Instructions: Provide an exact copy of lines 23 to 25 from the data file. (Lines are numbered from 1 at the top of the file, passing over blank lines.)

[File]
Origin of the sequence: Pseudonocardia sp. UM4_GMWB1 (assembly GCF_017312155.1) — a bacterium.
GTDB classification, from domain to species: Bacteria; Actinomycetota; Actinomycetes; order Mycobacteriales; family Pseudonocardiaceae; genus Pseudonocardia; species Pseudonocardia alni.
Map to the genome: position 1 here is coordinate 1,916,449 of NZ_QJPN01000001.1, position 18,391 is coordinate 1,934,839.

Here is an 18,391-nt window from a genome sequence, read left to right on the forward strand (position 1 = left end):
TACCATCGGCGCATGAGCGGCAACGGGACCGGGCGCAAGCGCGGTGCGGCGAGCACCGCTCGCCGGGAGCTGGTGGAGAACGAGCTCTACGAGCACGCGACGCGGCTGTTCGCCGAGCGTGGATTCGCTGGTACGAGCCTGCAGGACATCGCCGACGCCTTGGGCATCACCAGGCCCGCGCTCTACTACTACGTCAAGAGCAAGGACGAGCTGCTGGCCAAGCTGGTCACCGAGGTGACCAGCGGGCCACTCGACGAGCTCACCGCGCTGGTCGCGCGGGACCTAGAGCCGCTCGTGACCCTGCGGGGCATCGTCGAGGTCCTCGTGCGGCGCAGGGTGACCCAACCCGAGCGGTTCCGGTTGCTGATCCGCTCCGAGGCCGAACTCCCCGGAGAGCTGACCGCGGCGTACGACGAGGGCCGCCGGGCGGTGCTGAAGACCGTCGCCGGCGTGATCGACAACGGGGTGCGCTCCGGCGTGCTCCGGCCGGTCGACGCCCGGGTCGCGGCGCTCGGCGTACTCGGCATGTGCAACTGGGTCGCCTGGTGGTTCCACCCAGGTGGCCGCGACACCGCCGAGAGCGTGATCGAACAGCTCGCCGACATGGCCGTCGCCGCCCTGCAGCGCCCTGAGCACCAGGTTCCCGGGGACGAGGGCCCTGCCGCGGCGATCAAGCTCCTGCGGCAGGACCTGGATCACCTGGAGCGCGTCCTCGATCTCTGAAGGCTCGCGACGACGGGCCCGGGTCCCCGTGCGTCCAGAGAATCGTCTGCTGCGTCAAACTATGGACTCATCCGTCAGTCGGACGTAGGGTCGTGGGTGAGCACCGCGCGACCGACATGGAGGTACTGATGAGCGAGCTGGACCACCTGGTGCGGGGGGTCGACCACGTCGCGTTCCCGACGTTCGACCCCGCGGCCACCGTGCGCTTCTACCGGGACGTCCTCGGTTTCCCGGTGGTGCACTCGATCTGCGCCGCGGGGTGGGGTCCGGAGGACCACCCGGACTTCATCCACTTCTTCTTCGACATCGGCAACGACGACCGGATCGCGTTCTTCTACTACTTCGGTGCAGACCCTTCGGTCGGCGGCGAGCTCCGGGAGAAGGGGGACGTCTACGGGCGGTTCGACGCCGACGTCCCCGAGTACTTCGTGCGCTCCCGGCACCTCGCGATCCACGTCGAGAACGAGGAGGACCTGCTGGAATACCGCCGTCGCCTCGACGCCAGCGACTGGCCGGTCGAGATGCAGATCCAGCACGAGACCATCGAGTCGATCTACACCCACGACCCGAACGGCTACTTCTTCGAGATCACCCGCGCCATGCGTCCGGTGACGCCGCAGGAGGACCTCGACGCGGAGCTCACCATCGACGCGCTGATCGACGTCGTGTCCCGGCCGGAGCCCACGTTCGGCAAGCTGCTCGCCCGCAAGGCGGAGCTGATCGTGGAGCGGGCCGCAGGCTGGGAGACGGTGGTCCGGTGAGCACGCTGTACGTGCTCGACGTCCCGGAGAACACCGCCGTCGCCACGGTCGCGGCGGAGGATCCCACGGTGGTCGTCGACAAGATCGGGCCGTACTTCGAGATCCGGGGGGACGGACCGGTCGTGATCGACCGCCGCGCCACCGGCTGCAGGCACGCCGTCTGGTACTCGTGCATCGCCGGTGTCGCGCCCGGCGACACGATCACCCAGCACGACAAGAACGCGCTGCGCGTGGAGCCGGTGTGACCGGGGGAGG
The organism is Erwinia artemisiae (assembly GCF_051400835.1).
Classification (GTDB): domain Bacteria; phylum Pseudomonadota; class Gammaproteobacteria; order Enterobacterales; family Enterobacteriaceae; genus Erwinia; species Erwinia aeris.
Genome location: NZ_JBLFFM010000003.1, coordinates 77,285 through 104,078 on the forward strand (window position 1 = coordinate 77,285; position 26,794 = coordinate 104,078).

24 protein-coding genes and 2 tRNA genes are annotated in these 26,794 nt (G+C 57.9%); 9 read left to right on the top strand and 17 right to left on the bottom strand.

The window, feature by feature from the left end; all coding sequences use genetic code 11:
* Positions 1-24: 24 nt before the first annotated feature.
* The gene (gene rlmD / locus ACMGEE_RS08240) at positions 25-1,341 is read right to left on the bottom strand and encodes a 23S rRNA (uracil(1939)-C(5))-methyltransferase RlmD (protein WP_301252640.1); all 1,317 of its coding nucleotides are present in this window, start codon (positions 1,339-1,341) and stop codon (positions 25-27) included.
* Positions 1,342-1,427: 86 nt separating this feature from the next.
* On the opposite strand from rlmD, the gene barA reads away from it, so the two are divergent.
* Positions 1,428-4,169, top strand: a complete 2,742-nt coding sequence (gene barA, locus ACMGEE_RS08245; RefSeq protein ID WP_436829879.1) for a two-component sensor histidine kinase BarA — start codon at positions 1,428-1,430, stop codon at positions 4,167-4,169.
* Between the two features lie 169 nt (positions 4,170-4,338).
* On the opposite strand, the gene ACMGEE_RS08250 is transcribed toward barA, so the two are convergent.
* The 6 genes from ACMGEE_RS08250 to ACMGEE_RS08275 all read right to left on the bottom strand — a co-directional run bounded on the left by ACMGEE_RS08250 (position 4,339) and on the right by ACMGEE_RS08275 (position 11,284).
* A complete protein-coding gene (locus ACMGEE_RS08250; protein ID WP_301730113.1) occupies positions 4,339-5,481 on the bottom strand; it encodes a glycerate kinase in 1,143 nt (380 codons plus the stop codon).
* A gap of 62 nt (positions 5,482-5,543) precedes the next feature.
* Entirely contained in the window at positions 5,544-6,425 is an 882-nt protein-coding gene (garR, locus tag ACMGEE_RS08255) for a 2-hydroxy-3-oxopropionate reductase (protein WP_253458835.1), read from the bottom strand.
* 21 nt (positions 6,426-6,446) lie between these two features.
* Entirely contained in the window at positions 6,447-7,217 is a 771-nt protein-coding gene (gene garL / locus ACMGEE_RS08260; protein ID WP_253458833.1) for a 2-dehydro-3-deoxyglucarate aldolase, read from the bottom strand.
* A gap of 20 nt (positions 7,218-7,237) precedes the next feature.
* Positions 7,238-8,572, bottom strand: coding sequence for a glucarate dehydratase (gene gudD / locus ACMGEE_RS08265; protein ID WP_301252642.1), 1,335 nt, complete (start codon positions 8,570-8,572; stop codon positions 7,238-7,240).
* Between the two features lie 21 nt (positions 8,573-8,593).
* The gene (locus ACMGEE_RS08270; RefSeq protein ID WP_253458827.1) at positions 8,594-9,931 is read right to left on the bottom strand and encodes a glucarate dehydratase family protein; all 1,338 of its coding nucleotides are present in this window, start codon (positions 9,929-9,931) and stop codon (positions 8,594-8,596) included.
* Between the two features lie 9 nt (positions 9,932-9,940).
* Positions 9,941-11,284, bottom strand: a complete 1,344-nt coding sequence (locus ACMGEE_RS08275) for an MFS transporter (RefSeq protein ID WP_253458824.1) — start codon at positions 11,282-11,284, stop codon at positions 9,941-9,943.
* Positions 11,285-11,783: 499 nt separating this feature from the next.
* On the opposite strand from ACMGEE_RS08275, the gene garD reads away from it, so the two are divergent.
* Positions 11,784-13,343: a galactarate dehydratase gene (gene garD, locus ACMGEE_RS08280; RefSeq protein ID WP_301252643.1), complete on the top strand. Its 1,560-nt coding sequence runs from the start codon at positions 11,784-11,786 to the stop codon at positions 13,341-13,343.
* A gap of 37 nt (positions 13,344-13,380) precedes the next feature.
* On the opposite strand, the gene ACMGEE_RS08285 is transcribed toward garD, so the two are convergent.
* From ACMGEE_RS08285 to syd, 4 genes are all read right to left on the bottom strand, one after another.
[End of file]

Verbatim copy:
* Entirely contained in the window at positions 6,447-7,217 is a 771-nt protein-coding gene (gene garL / locus ACMGEE_RS08260; protein ID WP_253458833.1) for a 2-dehydro-3-deoxyglucarate aldolase, read from the bottom strand.
* A gap of 20 nt (positions 7,218-7,237) precedes the next feature.
* Positions 7,238-8,572, bottom strand: coding sequence for a glucarate dehydratase (gene gudD / locus ACMGEE_RS08265; protein ID WP_301252642.1), 1,335 nt, complete (start codon positions 8,570-8,572; stop codon positions 7,238-7,240).